Except not quite.

You can’t just inject malicious bytecodes.

Flash players have to execute bytecode sklorked directly off of web pages, most of which are controlled by organized criminals. So Flash doesn’t execute arbitrary bytecodes; they’re verified before execution. The verifier ensures, among other things, that register accesses from the bytecode stream reference valid register slots.

But. For performance, the Flash VM is broken into a two-pass system with a verifier that validates bytecode (time-of-check) and an executive that later evaluates it (time-of-use). And the interpretation of bytecode differs at time-of-check and time-of-use. Here’s the situation:

  • The verifier ignores undefined bytecodes.

  • The verifier keeps a table in memory that defines how long any one bytecode instruction is.

  • The bytecode length table is a valid target of the NULL pointer overwrite.

  • The executive has totally different machinery for interpeting bytecode.

Clobber the right value in the length table, and you can make an unused bytecode instruction that the verifier ignores seem much longer than it is. The “extra” bytes slip past the verifier. But they don’t slip past the executive, which has no idea that the unused bytecode has trailing bytes. If those trailing bytes are themselves valid bytecode, Flash will run them. Unverified. Giving them access to the whole system stack. Game over.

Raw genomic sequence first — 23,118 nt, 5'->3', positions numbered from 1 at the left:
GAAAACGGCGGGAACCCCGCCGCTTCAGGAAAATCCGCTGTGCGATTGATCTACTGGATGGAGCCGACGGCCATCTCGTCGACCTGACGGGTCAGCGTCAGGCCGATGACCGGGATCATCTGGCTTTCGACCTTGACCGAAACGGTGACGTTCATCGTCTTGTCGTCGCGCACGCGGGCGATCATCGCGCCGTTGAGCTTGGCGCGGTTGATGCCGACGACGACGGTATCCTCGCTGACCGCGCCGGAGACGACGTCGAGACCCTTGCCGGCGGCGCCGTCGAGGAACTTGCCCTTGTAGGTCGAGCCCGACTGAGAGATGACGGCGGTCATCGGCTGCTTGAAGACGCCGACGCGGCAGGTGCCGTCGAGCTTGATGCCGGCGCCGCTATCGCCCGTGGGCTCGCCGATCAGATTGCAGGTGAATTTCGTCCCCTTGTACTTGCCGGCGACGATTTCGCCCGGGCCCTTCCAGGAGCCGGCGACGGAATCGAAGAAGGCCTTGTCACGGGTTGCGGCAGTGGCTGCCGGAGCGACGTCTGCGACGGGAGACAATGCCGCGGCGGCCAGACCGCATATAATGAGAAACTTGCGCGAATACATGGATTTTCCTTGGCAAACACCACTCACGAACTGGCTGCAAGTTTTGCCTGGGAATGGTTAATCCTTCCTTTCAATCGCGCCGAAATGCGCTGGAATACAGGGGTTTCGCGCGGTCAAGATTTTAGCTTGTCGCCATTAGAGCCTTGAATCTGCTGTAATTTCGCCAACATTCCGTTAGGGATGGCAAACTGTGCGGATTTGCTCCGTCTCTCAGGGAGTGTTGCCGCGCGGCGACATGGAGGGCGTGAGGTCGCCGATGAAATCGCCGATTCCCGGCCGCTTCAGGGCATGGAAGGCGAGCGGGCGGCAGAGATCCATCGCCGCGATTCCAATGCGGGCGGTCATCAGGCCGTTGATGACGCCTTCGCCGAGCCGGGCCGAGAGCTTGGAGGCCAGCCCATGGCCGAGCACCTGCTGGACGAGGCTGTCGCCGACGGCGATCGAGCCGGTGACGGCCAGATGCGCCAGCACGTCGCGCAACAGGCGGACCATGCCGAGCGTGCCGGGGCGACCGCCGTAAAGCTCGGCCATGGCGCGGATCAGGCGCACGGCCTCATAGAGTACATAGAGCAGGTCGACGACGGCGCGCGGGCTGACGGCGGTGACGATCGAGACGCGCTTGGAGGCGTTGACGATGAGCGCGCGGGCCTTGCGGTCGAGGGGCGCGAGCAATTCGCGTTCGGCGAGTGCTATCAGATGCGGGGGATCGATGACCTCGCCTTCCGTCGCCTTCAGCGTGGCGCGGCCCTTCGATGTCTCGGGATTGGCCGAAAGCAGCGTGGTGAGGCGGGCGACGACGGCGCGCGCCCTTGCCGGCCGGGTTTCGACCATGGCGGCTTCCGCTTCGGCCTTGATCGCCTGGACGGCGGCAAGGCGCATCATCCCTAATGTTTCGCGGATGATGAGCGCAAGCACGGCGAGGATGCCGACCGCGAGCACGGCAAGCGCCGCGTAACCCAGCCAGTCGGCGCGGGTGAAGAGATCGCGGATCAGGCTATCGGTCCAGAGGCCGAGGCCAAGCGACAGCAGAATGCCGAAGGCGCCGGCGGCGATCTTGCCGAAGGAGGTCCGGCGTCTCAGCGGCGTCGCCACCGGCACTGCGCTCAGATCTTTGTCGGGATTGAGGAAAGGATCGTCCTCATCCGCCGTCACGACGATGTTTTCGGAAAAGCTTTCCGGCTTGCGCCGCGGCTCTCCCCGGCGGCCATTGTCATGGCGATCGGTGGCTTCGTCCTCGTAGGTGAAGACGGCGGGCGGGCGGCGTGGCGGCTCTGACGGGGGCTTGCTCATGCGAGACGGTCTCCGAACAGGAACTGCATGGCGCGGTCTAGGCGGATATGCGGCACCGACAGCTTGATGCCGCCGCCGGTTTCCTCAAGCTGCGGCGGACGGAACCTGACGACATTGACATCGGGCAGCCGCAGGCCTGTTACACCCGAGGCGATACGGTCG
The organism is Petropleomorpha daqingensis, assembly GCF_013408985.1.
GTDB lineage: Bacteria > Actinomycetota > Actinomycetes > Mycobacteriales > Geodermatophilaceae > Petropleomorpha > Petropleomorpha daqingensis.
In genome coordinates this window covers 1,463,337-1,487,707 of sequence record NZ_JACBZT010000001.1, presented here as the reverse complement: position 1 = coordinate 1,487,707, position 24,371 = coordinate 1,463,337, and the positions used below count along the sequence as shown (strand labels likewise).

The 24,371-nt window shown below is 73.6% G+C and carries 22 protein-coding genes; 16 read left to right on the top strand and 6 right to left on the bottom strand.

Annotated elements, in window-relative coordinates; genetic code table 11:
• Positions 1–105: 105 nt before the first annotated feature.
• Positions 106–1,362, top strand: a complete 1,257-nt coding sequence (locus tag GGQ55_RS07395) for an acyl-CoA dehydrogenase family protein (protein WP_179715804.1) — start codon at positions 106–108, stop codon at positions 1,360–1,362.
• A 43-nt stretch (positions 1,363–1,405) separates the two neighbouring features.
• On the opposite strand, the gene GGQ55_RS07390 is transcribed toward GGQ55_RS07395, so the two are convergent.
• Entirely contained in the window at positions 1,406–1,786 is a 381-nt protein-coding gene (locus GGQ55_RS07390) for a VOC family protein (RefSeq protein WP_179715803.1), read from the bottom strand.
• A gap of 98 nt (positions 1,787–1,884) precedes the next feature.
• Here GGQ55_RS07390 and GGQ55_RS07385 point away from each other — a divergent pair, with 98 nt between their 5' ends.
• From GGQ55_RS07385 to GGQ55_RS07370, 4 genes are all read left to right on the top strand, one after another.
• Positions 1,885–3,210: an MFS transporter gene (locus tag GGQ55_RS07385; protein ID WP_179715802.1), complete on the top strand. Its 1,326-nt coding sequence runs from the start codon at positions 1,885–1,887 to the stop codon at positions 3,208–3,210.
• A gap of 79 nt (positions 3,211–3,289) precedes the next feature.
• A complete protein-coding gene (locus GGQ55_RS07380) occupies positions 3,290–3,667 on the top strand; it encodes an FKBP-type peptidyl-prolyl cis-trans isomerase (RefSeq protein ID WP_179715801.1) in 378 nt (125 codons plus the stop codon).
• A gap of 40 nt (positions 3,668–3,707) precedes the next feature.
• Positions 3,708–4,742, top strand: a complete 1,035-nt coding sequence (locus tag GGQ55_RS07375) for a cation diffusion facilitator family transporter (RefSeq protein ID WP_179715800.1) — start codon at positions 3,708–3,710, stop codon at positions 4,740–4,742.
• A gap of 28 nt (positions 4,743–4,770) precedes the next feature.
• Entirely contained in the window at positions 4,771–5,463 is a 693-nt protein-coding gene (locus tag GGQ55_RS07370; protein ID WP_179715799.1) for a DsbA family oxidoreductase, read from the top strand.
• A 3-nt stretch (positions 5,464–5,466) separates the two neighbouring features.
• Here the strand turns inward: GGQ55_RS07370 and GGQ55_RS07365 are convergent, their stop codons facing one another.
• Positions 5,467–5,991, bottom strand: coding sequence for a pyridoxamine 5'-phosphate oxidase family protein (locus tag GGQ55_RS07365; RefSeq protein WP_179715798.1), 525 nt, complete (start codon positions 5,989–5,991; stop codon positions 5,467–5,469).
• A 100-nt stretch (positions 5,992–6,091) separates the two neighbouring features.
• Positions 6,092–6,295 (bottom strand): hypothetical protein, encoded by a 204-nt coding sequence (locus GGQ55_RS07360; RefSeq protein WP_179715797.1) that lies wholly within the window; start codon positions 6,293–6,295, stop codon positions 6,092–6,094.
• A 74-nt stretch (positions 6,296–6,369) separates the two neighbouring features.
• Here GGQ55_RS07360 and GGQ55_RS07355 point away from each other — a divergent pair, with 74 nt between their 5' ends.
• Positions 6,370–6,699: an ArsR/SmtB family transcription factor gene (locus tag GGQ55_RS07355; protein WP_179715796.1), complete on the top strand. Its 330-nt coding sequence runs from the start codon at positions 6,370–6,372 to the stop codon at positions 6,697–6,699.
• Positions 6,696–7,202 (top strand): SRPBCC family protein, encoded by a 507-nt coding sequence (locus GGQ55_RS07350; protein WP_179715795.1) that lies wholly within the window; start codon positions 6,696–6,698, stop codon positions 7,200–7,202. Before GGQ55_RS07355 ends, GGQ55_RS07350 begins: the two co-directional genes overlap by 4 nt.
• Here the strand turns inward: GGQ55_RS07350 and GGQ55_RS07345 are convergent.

Except not quite.

The Koopa shell on the second platform is a trap and if you touch it you die.

Ok actually there’s no catch. Dowd’s exploit uses a NULL pointer write32 to knock the locks off the bytecode interpreter in Flash, so that his SWF file can run bytecode that will rewrite the system stack.

But, just to rub it in, or because this stuff just comes natural to you when you are manufactured by a malicious cluster of supercomputers inside SkyNet instead of nurtured by loving human parents, Dowd gives himself additional constraints.

To wit: his exploit must (because he’s messing with us) corrupt the Flash runtime, rewrite it to execute his trojan, and leave it running steady as if nothing had happened. Meaning:

  • His modification to the verifier can’t break existing instructions.

  • His bytecode has to swap values into the stack instead of clobbering them directly.

  • Portions of his shellcode have to run as both Flash bytecode and an X86 first-stage shellcode boot.


Two fun details.

First, even though IE and Firefox use different Flash builds, the addressing inside them is compatible. The exploit works in both places.

Second, Flash isn’t compiled with ASLR. So the attack works on Vista.

Mass casualty. Go Flash!